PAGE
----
With the prototyping phase of the project beginning next year, Minister Price said Australian small and medium businesses had an excellent opportunity to get involved in the defence industry.
“More than 800 businesses across Australia and several in New Zealand have already pre-qualified through the Industry Capability Network Gateway to work on the Hunter program,” Minister Price said.
“These procurement updates are very important for maximising Australian industry’s involvement in the construction of the nine anti-submarine warfare frigates for the Royal Australian Navy.
“Events like these help ensure that job opportunities are being created across the country.”
Defence industry businesses that supply minor equipment, material and services can support the first tranche of work, worth an estimated $20 million, as part of the $35 billion surface combatant acquisition program, the largest in Australia’s history.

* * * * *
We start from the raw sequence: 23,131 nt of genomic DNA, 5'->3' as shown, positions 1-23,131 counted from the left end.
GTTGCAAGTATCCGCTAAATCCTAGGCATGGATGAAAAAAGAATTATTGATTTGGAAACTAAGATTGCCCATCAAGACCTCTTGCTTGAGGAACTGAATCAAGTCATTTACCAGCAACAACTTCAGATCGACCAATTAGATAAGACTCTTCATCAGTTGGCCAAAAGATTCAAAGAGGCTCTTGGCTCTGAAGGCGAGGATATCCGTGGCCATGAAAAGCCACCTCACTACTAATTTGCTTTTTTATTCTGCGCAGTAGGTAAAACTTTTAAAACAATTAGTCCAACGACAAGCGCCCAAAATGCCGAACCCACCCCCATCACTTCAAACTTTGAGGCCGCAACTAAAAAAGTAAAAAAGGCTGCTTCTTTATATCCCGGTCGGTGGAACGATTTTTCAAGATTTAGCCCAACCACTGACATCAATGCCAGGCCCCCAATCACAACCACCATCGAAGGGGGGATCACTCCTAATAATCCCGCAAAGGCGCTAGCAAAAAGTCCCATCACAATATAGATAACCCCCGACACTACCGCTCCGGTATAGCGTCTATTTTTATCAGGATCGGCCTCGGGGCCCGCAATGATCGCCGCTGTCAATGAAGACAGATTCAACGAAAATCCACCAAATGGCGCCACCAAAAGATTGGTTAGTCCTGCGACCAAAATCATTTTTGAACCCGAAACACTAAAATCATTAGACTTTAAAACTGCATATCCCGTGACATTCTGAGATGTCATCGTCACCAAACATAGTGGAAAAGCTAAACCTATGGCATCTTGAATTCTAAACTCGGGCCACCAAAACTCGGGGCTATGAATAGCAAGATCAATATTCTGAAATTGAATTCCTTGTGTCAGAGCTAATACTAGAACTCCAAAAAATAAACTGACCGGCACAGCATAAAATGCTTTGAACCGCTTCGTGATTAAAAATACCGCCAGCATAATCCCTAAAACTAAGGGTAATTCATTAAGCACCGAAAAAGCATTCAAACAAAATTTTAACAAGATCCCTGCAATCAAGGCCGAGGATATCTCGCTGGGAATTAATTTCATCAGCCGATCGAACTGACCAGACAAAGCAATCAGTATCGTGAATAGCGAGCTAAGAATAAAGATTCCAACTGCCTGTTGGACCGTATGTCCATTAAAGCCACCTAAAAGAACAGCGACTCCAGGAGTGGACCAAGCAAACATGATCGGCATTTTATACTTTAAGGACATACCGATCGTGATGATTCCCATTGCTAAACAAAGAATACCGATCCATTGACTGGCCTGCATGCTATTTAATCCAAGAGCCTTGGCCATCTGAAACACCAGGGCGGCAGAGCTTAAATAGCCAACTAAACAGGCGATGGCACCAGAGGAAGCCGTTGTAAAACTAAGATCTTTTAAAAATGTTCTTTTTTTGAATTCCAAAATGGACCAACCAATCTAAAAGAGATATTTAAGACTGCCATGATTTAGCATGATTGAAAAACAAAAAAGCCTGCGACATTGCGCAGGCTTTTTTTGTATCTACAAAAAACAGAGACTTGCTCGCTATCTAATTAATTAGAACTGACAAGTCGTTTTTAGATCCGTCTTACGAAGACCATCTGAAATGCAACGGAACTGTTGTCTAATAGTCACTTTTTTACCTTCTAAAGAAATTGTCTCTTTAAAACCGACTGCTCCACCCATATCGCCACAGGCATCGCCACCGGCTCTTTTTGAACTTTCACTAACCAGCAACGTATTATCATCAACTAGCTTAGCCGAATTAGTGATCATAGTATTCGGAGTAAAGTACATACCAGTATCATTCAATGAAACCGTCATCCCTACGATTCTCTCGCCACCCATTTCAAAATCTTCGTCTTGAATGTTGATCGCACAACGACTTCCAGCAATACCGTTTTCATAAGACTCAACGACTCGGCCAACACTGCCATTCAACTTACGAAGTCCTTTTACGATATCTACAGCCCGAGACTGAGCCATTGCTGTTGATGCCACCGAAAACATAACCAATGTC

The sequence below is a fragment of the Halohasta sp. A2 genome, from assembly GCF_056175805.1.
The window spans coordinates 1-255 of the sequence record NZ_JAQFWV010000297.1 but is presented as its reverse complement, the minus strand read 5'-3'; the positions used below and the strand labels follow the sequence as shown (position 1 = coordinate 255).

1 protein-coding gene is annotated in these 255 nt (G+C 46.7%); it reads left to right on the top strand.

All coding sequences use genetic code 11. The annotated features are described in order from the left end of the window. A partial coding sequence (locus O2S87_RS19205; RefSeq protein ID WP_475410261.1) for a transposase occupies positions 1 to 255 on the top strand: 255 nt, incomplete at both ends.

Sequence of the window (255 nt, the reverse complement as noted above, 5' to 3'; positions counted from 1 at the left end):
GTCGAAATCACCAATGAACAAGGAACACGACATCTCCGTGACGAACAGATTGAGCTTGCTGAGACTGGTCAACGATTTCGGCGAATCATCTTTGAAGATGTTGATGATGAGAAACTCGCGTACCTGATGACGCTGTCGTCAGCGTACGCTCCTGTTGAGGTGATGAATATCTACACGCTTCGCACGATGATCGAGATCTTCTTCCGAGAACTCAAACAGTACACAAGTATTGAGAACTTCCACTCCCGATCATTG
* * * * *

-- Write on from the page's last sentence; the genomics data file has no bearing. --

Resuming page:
“These nine lethal anti-submarine warfare frigates will rely on a highly capable defence industry and Australian Defence Force,” Minister Price said.
“The program will create about 4,000 jobs right around Australia and ensure we have a long and prosperous future ahead for our shipbuilding industry.”
The nine Hunter Class frigates will be based on the BAE Systems Type 26 Global Combat Ship currently under construction for the Royal Navy and will replace the eight Anzac Class frigates when they enter service beginning in the late 2020s.
The Hunter Class is billed as an anti-submarine warfare centric vessel delivering an advanced ASW capability to the Royal Australian Navy at a time when 50 per cent of the world’s submarines will be operating in the Indo-Pacific region.